Agatha Christie (1890-1976) is best remembered for her prolific career as an author of scintillating murder mysteries, written with a flair for adventure. Many fans will know that she was married to Max Mallowan, an archaeologist-but few may have realized how involved in the archaeology Christie really was (though we wouldn’t necessarily call it a secret).

The British Museum has an online tour we highly recommend you take if you want to learn more (and see more great photos). It starts off with a poignant quote from her autobiography (1981, p. 546):

“’Many years ago, when I was once saying sadly to Max it was a pity I couldn’t have taken up archaeology when I was a girl, so as to be more knowledgeable on the subject, he said, ‘Don’t you realize that at this moment you know more about prehistoric pottery than any woman in England?’”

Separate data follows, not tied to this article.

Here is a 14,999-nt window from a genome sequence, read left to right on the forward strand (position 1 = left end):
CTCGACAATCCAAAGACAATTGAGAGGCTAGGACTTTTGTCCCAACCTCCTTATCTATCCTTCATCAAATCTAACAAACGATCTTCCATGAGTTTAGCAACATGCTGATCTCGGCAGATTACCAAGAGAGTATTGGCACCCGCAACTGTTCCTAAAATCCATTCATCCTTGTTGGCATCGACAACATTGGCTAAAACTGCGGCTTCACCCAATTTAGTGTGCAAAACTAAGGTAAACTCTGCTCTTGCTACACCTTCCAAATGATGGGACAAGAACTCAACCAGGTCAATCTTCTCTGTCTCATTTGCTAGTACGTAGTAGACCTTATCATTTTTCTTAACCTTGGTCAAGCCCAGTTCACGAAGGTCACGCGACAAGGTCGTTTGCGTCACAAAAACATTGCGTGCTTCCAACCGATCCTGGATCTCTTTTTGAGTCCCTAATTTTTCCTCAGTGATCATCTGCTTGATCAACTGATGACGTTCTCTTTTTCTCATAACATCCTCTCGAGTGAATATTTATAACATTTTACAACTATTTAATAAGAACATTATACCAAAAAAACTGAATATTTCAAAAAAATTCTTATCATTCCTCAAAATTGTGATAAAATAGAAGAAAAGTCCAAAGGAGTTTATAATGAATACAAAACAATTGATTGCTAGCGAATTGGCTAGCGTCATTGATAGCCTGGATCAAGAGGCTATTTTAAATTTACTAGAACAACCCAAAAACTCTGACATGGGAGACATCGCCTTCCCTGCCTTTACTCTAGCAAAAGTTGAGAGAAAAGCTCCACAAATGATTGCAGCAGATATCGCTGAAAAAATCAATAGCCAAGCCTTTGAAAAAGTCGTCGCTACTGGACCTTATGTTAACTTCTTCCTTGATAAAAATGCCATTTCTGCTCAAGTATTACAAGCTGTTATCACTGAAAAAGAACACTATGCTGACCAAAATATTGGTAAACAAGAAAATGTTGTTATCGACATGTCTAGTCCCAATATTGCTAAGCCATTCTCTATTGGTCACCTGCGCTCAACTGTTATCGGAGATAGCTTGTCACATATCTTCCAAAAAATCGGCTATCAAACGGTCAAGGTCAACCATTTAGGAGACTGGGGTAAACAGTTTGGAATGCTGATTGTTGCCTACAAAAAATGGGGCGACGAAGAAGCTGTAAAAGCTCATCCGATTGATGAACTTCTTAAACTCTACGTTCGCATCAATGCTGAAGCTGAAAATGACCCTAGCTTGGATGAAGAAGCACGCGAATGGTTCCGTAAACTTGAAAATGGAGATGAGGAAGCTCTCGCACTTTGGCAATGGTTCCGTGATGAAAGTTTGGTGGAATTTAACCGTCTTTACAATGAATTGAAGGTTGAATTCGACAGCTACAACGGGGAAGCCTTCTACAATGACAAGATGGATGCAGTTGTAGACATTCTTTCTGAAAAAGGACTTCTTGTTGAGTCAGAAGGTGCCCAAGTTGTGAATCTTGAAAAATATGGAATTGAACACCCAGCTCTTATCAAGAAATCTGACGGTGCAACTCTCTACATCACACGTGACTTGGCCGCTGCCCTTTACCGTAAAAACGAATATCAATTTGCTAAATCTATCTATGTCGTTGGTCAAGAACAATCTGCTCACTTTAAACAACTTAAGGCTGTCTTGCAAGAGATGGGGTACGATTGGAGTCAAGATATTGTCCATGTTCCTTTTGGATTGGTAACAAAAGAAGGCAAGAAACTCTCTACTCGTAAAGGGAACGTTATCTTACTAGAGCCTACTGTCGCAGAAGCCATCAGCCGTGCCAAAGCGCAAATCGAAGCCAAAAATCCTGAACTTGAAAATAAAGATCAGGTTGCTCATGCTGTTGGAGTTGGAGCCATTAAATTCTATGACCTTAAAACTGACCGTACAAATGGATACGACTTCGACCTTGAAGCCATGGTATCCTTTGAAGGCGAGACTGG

Not only was she active in the field-supervising excavation and cleaning and cataloguing finds-but she popularized archaeology by adding a little mystery and tying it to the places she experienced. For example, Appointment with Death featured the site of Petra, Jordan (which should also be familiar to fans of Indiana Jones) and the setting for Murder in Mesopotamia was based on the sites of Ur and Chagar Bazar (pictured above).

 written by Suzie – @suzie_birch

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